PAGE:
Doctor’s Tip: Food and fertility
Neal Barnard, M.D., is president of the Physicians Committee for Responsible Medicine and a well-known and highly respected medical researcher. Earlier this year he published his fifteenth book: “Your Body in Balance, The New Science of Food, Hormones, and Health.” The first chapter is about infertility, a problem for 15 percent of couples who want children.
There are many causes of infertility, but hormone imbalance is a primary one. Studies show that infertility is lowest in women on the slim side, with a BMI of 18-22. The reason overweight women are more apt to be infertile is that fat cells manufacture estrogen as well as androgens (male hormones), resulting in hormone imbalances that affect fertility. Another reason fat reduces fertility is that it reduces the level of sex hormone-binding globulin (SHBG) in the bloodstream, which allows sex hormones to be overly active— another cause of hormone imbalance/infertility. (Dr. Barnard uses the following analogy to explain SHBG: Think of SHBG as a fleet of microscopic aircraft carriers and estrogens as fighter planes. As long as the “planes” stay on the “carrier,” they remain inactive, but overweight women have fewer carriers).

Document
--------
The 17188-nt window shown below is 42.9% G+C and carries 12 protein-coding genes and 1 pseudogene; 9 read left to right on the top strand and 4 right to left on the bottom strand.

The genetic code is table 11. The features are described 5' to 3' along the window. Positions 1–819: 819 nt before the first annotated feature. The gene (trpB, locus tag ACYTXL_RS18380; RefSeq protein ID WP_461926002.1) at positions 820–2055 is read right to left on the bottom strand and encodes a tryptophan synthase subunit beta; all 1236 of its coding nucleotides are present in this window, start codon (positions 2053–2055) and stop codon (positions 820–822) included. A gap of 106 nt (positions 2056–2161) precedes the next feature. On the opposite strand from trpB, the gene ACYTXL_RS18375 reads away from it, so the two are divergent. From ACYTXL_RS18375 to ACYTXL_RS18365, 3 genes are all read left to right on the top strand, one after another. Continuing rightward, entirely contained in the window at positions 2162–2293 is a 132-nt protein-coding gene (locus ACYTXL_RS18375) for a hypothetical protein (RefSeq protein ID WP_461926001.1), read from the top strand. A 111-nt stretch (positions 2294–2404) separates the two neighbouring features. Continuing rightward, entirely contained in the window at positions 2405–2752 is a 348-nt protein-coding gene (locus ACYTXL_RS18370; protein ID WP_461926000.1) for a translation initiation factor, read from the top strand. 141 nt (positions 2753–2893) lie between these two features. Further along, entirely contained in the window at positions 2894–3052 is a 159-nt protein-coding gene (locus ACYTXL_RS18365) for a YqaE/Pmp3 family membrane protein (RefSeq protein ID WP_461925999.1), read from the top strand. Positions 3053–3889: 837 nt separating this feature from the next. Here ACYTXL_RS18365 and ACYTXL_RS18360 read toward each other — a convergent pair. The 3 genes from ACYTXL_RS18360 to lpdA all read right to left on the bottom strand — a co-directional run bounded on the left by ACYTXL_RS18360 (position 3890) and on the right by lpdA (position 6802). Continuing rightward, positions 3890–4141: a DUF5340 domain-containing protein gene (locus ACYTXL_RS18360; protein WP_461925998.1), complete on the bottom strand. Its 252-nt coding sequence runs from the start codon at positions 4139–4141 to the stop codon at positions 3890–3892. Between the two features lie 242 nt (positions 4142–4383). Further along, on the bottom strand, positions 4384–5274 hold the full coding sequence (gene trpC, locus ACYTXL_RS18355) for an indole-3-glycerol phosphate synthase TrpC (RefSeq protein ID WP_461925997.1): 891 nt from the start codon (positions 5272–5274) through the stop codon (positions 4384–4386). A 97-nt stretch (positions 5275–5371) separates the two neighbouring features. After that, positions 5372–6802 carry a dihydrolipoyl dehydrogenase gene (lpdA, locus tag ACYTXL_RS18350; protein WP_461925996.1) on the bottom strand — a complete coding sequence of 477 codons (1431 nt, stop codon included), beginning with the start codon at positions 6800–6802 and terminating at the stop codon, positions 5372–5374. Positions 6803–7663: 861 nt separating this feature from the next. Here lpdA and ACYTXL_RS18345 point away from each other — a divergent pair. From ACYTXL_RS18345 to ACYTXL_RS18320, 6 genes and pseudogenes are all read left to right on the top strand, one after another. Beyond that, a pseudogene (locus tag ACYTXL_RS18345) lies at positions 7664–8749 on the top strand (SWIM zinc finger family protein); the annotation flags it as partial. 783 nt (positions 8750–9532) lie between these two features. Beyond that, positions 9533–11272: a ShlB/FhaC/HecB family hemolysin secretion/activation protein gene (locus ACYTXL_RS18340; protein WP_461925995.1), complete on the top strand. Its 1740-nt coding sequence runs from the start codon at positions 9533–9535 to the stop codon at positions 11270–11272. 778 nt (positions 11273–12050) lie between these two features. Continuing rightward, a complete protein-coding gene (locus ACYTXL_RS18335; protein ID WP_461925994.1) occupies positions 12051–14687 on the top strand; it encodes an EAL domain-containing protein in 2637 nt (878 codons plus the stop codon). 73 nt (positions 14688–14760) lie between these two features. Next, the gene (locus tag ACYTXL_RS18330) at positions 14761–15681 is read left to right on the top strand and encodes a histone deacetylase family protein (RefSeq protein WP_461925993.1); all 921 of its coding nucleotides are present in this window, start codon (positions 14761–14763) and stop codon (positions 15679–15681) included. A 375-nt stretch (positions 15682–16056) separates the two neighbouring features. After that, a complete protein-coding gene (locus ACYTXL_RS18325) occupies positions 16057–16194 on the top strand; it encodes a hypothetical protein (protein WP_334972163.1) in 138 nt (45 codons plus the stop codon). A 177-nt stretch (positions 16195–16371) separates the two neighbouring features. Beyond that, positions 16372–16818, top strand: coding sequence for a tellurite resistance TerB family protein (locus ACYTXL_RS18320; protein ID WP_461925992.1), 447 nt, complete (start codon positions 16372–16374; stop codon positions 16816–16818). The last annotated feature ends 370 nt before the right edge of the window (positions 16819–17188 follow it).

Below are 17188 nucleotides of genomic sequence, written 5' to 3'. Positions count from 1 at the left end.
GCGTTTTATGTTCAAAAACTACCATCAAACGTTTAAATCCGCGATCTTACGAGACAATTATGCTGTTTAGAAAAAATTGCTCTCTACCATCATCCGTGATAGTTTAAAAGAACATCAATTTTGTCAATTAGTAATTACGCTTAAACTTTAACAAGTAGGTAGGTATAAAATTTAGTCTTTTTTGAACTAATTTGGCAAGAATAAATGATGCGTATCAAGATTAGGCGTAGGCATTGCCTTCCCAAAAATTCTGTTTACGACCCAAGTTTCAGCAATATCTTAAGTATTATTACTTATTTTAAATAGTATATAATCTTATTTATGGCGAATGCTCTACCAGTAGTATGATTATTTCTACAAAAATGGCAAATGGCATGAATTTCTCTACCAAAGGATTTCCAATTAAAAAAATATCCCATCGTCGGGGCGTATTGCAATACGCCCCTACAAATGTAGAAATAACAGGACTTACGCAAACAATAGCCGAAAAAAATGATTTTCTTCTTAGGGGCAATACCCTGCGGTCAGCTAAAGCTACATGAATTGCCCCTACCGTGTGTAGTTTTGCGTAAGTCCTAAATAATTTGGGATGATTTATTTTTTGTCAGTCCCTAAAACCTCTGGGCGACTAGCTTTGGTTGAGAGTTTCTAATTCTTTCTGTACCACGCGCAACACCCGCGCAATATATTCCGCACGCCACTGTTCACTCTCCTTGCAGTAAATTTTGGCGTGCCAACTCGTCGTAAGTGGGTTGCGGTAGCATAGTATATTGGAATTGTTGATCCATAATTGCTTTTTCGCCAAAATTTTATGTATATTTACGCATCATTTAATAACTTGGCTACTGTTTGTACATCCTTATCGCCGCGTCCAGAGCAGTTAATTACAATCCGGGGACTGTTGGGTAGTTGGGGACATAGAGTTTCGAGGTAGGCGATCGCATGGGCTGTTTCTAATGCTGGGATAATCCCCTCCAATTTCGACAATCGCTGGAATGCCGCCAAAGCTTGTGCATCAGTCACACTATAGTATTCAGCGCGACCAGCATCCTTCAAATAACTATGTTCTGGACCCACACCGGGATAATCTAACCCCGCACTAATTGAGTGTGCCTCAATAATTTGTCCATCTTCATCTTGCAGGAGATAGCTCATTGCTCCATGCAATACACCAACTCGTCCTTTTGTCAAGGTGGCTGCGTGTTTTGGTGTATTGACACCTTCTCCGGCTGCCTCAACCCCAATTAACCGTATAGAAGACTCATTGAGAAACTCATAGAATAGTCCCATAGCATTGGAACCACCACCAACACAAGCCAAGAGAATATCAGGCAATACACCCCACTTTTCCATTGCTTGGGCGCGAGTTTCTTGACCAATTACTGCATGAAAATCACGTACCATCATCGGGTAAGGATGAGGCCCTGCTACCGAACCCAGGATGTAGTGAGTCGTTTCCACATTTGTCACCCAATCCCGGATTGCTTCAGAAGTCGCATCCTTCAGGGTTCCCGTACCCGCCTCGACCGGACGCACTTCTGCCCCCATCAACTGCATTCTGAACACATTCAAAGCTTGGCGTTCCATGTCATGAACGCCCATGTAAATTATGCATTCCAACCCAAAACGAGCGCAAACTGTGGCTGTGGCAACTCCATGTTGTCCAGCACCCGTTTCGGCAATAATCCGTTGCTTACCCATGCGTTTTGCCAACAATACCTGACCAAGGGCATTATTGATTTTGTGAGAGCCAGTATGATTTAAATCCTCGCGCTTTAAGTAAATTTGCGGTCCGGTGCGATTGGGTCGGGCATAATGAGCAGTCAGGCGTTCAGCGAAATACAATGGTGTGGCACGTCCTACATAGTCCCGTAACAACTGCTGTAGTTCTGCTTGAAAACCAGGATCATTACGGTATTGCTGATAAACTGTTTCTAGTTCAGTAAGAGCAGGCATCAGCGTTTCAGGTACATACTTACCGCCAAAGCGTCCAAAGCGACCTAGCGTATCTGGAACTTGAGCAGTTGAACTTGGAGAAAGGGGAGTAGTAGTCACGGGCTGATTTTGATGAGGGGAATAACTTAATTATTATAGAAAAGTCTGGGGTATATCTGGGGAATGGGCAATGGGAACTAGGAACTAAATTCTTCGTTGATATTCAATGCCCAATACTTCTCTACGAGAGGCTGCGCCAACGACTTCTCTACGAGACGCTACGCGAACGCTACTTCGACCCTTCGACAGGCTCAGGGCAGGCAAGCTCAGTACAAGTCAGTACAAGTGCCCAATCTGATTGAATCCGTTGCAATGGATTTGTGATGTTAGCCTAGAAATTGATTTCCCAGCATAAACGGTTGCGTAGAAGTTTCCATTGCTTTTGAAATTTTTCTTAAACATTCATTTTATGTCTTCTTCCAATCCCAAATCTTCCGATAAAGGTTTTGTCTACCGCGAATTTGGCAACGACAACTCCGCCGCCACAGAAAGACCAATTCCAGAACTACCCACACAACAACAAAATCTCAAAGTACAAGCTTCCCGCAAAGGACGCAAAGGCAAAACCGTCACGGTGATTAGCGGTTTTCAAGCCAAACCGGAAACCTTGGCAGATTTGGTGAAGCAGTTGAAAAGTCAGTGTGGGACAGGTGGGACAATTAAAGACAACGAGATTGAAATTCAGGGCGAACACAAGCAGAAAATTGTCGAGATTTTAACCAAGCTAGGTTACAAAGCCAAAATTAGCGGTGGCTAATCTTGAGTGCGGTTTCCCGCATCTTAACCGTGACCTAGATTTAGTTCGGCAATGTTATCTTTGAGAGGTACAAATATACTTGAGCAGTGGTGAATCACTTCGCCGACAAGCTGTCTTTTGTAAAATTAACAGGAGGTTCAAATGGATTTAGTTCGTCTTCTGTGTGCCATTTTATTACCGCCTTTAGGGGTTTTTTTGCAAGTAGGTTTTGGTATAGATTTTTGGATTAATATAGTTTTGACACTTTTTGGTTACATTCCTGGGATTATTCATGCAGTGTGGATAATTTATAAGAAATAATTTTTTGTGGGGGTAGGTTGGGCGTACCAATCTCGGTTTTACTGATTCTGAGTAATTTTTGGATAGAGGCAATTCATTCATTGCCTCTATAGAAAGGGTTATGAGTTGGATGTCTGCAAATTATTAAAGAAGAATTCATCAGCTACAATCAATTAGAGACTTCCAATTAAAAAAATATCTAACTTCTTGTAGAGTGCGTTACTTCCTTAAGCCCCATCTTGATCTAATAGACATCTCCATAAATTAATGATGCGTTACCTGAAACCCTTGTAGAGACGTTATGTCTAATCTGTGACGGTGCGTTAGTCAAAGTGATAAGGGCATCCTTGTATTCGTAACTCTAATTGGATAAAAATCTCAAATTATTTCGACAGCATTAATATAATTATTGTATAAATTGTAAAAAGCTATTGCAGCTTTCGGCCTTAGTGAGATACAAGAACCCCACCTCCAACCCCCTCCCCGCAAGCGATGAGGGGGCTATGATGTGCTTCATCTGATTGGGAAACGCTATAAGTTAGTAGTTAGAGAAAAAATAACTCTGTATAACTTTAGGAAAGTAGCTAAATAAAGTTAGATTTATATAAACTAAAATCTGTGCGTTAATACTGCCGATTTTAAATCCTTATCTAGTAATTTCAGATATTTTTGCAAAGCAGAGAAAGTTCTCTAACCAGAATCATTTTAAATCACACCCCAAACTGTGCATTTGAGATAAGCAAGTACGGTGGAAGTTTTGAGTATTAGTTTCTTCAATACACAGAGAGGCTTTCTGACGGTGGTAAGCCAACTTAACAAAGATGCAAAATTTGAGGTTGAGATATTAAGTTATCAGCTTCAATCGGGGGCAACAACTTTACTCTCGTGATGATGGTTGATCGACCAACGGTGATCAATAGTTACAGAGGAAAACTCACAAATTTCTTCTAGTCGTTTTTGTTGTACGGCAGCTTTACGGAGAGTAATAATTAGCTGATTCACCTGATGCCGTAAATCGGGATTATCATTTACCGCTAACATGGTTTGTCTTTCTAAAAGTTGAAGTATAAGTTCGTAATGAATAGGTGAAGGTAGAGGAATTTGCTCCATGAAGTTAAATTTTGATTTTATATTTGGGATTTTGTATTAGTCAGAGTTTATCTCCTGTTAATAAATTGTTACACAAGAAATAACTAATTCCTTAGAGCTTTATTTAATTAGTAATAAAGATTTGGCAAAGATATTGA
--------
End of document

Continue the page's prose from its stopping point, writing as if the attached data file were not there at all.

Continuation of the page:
Fiber — present in plants but not animal product — removes excess estrogen via the GI tract. In one study, fiber reduced estrogen levels by 10-20 percent, resulting in better hormone balance.
Dairy products affect fertility in two ways: First, dairy cows are artificially inseminated and are milked during their nine-month pregnancies. Levels of estrogens are higher during pregnancy, and these bovine estrogens get into their milk, and into humans who drink the milk. Secondly, the milk sugar lactose breaks down into glucose and galactose, and the latter can be harmful to human ovaries.
As a side note it should be mentioned that women who regularly exercise vigorously have better fertility, although extreme exercise contributes to hormone imbalance and infertility.
For centuries, women were blamed for infertility, but now we know that males are responsible for 1/3 of cases of infertility, females for 1/3, and in 1/3 of cases both partners are responsible. According to Dr. Barnard, men who eat lots of cheese and other fatty dairy products have lower sperm counts and more abnormal sperm. Processed meat intake causes the same problems. One reason for this is that eating at the top of the food chain (animal products) results in greater intake of environmental toxins versus eating plants at the bottom of the food chain, and that these toxins contribute to male fertility.
In summary, here are Dr. Barnard’s “foods for fertility”: 1) Trim excess body fat, “a source of unwanted hormones.” 2) Keep hormonal overactivity in check through SHBG. 3) Eat lots of fiber to eliminate excess hormones via the GI track. 4) Avoid dairy products.
Greg Feinsinger, M.D., is a retired family physician with a special interest in heart disease and diabetes prevention and reversal, ideally though lifestyle changes. He’s available for free, one-hour consultations — call 379-5718.
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